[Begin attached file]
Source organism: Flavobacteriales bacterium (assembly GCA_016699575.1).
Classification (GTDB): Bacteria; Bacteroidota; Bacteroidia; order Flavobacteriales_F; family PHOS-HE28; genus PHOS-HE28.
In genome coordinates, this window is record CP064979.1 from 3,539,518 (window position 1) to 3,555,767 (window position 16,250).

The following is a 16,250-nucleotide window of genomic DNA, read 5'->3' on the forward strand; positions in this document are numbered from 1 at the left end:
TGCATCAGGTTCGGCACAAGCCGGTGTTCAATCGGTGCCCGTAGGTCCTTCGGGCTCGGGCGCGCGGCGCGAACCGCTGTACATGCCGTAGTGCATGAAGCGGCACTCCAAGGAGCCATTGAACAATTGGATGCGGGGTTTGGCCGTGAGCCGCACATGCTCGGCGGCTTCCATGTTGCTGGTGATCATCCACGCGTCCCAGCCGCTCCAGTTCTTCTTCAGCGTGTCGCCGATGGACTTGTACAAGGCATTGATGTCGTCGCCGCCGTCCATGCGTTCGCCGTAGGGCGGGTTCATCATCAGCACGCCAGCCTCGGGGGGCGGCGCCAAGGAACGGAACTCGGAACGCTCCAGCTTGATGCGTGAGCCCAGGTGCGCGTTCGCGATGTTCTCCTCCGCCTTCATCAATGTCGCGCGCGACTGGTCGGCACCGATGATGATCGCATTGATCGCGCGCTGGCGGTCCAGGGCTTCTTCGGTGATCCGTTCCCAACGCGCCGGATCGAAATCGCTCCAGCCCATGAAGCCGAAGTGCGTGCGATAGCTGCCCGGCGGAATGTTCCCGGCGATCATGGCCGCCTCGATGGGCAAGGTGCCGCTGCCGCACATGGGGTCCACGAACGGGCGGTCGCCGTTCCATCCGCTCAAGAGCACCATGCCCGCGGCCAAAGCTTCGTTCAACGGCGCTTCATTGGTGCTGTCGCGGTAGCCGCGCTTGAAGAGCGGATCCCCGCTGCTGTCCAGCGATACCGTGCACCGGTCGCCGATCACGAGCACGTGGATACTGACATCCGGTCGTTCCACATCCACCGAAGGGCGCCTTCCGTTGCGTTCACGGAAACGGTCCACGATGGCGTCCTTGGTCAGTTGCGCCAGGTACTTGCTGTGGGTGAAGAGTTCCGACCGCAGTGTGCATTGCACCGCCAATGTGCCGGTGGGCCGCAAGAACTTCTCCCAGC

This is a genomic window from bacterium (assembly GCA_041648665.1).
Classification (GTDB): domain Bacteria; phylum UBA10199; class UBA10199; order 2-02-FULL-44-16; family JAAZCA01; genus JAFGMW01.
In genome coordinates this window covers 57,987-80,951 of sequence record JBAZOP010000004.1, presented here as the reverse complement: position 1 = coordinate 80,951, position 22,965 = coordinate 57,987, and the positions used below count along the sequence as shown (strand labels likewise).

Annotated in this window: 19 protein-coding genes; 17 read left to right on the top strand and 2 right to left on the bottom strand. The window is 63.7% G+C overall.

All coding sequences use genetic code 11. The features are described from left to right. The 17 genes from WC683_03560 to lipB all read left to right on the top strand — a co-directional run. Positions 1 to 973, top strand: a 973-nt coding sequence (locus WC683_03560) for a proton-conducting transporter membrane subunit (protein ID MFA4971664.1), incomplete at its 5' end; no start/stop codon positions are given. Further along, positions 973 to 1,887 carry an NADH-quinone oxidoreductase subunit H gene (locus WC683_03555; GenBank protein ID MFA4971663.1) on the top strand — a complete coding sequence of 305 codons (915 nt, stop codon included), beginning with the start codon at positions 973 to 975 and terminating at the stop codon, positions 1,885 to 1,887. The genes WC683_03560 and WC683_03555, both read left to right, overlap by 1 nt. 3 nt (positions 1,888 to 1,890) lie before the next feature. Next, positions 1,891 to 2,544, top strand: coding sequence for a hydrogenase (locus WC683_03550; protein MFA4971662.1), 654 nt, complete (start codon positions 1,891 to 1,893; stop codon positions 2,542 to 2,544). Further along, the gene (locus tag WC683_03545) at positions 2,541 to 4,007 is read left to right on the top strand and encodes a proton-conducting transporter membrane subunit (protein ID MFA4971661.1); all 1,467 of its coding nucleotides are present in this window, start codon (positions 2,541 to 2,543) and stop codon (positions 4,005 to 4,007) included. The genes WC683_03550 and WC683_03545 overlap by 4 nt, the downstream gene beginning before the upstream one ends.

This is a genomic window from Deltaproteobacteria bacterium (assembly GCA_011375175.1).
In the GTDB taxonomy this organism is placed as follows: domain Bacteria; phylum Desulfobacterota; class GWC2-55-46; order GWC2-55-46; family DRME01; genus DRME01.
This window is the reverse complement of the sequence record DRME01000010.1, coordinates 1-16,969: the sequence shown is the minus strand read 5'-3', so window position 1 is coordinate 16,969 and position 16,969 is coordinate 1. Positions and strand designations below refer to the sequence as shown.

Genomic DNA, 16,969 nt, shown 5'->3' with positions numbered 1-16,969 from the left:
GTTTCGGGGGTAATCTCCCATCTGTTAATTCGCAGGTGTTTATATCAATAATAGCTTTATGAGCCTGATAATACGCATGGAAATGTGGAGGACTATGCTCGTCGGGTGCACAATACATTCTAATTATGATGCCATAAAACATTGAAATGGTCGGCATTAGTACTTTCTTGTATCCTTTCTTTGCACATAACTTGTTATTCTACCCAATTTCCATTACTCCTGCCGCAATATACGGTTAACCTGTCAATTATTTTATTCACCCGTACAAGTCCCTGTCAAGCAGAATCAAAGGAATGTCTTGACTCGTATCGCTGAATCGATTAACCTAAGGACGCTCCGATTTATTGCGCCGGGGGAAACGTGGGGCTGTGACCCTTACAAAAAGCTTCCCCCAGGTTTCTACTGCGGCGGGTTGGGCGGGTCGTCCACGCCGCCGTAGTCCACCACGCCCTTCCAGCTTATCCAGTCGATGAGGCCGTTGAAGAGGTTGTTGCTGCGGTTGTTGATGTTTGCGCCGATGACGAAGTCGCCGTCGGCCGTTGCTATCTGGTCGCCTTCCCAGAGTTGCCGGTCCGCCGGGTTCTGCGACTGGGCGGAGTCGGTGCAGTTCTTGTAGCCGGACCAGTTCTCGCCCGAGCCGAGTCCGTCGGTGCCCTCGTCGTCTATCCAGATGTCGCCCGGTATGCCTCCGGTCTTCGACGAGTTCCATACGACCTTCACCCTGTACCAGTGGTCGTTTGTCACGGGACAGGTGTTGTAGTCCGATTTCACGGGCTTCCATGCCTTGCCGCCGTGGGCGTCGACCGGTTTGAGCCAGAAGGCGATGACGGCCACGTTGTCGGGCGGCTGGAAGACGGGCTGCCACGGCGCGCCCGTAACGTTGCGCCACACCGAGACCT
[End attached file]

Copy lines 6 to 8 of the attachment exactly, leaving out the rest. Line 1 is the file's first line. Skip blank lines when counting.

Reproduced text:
This is a genomic window from bacterium (assembly GCA_041648665.1).
Classification (GTDB): domain Bacteria; phylum UBA10199; class UBA10199; order 2-02-FULL-44-16; family JAAZCA01; genus JAFGMW01.
In genome coordinates this window covers 57,987-80,951 of sequence record JBAZOP010000004.1, presented here as the reverse complement: position 1 = coordinate 80,951, position 22,965 = coordinate 57,987, and the positions used below count along the sequence as shown (strand labels likewise).